I don't see why, when it comes to falling in love,
a man shouldn't fall in love with a rich girl as easily
as a poor one. Some of the rich girls are very nice,
and I should say that the chances of a quiet life with them
were rather greater. They've always had everything,
and they wouldn't be so ambitious and uneasy. Don't you
think so?"

"It would depend," said the son, "upon whether a girl's
people had been rich long enough to have given her position
before she married. If they hadn't, I don't see how she
would be any better than a poor girl in that respect."

"Yes, there's sense in that. But the suddenly rich
are on a level with any of us nowadays. Money buys
position at once. I don't say that it isn't all right.
The world generally knows what it's about, and knows
how to drive a bargain. I dare say it makes the new rich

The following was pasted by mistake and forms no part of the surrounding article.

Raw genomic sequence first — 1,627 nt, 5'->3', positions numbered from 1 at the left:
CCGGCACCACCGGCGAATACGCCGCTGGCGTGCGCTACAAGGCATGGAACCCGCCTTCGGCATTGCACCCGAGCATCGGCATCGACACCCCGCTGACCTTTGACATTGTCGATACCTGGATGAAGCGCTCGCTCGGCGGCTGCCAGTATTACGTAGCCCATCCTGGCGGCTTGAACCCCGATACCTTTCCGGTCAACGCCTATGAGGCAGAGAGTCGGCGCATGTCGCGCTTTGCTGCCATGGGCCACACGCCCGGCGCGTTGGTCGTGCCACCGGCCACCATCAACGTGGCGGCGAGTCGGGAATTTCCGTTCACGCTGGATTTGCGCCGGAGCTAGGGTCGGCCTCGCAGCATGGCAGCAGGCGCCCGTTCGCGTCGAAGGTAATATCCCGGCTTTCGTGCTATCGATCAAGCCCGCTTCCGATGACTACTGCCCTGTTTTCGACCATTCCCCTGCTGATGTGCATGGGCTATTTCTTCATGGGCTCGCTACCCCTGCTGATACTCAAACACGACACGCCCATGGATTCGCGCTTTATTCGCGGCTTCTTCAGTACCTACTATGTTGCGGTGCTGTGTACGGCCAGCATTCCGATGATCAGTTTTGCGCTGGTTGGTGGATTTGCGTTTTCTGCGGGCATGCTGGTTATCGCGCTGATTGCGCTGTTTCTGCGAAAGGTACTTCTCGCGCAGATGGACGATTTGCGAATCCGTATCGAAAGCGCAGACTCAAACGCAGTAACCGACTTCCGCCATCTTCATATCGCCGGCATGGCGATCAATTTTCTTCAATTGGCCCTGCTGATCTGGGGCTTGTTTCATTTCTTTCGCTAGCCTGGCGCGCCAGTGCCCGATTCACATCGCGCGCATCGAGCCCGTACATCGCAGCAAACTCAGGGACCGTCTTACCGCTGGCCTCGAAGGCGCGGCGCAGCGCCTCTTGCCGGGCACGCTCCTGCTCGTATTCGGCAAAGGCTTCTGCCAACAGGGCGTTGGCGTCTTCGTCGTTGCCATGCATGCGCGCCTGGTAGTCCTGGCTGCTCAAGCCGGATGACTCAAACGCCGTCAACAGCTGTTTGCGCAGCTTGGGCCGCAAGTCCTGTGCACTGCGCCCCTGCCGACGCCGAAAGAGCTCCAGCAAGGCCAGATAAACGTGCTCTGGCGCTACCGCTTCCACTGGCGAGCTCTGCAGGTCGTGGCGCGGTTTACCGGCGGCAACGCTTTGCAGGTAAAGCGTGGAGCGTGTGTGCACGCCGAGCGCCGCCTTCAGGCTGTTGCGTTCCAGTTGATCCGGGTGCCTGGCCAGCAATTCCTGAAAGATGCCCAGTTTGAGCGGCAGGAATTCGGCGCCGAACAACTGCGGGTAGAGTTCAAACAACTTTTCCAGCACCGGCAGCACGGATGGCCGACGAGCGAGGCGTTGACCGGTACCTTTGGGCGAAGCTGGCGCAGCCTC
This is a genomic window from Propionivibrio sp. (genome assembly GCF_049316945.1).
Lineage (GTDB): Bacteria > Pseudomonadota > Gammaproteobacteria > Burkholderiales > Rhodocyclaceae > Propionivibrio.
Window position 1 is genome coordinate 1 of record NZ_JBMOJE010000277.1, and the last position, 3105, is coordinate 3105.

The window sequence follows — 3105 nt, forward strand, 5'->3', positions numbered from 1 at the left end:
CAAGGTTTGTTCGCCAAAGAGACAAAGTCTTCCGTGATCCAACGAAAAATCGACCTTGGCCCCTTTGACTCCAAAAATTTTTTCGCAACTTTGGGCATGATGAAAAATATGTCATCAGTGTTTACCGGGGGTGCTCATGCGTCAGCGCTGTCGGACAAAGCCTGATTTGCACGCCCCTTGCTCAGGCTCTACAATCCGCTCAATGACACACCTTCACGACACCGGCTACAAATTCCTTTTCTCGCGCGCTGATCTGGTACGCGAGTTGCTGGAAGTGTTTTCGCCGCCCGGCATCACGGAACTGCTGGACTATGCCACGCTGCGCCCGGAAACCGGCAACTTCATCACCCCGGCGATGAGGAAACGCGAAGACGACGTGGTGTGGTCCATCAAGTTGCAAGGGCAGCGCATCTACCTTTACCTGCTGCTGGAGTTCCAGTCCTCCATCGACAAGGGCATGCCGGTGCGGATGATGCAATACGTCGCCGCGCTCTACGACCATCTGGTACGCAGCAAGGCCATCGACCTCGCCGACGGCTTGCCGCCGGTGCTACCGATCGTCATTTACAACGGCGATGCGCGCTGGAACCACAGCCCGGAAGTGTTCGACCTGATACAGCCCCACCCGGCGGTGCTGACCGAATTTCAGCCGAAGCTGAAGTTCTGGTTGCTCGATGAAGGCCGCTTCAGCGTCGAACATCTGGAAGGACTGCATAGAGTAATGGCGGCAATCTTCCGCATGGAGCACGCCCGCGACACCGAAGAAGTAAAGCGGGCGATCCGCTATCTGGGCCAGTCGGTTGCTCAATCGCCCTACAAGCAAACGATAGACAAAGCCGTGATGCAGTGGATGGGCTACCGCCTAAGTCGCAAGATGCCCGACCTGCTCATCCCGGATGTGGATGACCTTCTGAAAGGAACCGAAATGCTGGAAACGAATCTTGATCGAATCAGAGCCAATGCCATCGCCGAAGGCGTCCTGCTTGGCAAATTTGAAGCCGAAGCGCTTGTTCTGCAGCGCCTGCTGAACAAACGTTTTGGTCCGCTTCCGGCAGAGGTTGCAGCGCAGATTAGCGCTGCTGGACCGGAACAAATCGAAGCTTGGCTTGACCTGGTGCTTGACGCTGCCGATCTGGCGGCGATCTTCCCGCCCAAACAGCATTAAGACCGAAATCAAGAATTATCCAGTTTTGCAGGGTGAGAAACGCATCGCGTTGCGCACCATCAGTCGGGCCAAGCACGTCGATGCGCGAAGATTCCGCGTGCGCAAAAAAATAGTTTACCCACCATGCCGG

pay too much. But there's no doubt but money is to the
fore now. It is the romance, the poetry of our age.
It's the thing that chiefly strikes the imagination.
The Englishmen who come here are more curious about the
great new millionaires than about any one else, and they
respect them more. It's all very well. I don't complain
of it."

"And you would like a rich daughter-in-law, quite regardless, then?"

"Oh, not quite so bad as that, Tom," said his father.
"A little youth, a little beauty, a little good sense
and pretty behaviour--one mustn't object to those things;
and they go just as often with money as without it. And I
suppose I should like her people to be rather grammatical."

"It seems to me that you're exacting, sir," said the son.
"How can you expect people who have been strictly devoted
to business to be grammatical? Isn't that rather too much?"